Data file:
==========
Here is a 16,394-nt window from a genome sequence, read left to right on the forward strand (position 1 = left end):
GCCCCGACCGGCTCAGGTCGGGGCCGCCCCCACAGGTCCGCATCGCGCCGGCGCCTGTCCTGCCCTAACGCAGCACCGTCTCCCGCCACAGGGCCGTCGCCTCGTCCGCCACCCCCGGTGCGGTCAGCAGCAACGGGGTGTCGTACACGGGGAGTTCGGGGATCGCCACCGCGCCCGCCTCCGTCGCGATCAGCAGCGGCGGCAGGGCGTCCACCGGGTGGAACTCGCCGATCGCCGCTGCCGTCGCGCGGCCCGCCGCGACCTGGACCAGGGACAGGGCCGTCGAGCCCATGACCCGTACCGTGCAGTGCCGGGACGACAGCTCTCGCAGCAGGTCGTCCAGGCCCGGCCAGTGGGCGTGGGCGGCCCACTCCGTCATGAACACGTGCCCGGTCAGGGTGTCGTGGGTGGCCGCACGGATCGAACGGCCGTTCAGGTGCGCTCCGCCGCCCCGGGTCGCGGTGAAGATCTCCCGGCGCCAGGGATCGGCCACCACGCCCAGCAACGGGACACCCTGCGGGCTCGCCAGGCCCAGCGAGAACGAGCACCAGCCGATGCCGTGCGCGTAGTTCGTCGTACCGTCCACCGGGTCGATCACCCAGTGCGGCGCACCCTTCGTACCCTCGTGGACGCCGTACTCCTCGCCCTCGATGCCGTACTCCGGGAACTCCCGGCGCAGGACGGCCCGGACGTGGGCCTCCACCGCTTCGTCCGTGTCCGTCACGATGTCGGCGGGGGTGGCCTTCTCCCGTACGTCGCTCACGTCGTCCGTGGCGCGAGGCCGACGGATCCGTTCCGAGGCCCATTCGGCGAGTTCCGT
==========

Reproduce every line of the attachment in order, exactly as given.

Here is a 16,394-nt window from a genome sequence, read left to right on the forward strand (position 1 = left end):
GCCCCGACCGGCTCAGGTCGGGGCCGCCCCCACAGGTCCGCATCGCGCCGGCGCCTGTCCTGCCCTAACGCAGCACCGTCTCCCGCCACAGGGCCGTCGCCTCGTCCGCCACCCCCGGTGCGGTCAGCAGCAACGGGGTGTCGTACACGGGGAGTTCGGGGATCGCCACCGCGCCCGCCTCCGTCGCGATCAGCAGCGGCGGCAGGGCGTCCACCGGGTGGAACTCGCCGATCGCCGCTGCCGTCGCGCGGCCCGCCGCGACCTGGACCAGGGACAGGGCCGTCGAGCCCATGACCCGTACCGTGCAGTGCCGGGACGACAGCTCTCGCAGCAGGTCGTCCAGGCCCGGCCAGTGGGCGTGGGCGGCCCACTCCGTCATGAACACGTGCCCGGTCAGGGTGTCGTGGGTGGCCGCACGGATCGAACGGCCGTTCAGGTGCGCTCCGCCGCCCCGGGTCGCGGTGAAGATCTCCCGGCGCCAGGGATCGGCCACCACGCCCAGCAACGGGACACCCTGCGGGCTCGCCAGGCCCAGCGAGAACGAGCACCAGCCGATGCCGTGCGCGTAGTTCGTCGTACCGTCCACCGGGTCGATCACCCAGTGCGGCGCACCCTTCGTACCCTCGTGGACGCCGTACTCCTCGCCCTCGATGCCGTACTCCGGGAACTCCCGGCGCAGGACGGCCCGGACGTGGGCCTCCACCGCTTCGTCCGTGTCCGTCACGATGTCGGCGGGGGTGGCCTTCTCCCGTACGTCGCTCACGTCGTCCGTGGCGCGAGGCCGACGGATCCGTTCCGAGGCCCATTCGGCGAGTTCCGT